Californians have a reputation for being health-food junkies, but the truth is an estimated 2 million California teens drink at least one sugary drink a day, and more than 1.6 million eat fast food at least twice a week, according to new research. Those who live or go to school in neighborhoods where fast-food restaurants and convenience stores outnumber supermarkets tend to partake in these foods more often, according to the report from the UCLA Center for Health Policy Research.
UCLA scientists calculated the ratio of fast-food restaurants and convenience stores to grocery stores and produce vendors near teens’ homes and schools. They used the ratio as a measure of how available healthful foods were in their neighborhoods – the lower the score, the healthier the food options.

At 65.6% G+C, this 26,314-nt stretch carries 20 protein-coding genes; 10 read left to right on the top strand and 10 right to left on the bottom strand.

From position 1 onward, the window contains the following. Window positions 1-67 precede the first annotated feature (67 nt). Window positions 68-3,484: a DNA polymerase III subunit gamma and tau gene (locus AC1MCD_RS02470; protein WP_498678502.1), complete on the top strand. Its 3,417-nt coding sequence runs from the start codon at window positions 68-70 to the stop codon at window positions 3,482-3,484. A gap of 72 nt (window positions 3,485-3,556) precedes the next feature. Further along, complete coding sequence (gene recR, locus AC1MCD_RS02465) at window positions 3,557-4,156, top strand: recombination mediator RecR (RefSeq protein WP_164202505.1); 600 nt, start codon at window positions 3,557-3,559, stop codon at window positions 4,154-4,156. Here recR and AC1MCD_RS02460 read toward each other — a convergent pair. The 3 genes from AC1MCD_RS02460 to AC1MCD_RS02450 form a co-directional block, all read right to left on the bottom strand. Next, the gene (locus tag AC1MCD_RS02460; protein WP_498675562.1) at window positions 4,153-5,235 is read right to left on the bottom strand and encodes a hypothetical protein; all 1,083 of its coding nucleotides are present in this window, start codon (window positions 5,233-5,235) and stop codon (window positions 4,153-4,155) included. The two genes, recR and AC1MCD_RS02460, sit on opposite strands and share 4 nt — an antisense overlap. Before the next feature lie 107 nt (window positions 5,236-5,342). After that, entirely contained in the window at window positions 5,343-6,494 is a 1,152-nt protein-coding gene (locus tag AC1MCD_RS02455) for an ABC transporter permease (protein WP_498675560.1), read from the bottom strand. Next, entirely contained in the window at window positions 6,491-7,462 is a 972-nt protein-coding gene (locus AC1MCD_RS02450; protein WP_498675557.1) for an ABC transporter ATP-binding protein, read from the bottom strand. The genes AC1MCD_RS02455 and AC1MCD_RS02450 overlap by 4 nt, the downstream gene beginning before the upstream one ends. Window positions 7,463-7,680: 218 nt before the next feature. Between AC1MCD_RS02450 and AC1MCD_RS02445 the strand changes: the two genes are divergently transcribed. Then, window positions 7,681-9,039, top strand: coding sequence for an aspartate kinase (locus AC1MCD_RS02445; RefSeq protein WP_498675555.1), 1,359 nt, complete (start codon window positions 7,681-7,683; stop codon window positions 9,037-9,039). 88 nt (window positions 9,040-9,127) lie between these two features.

They then paired this information with surveys of more than 3,600 teens from more than 40 California counties taken in 2007. Among teenagers who went to school or lived in areas that scored a five or higher, more than half had a sugary drink at least once a day, on average, and roughly 50% had fast food at least twice a week, according to the UCLA report.
Top performing counties included Sonoma, Yuba, Contra Mesa and Mendocino, where less than 45% of teenagers had at least one soda per day, along with Shasta, Humboldt, San Luis Obispo, Mendocino and El Dorado, where less than 35% of teens ate fast food at least twice a week.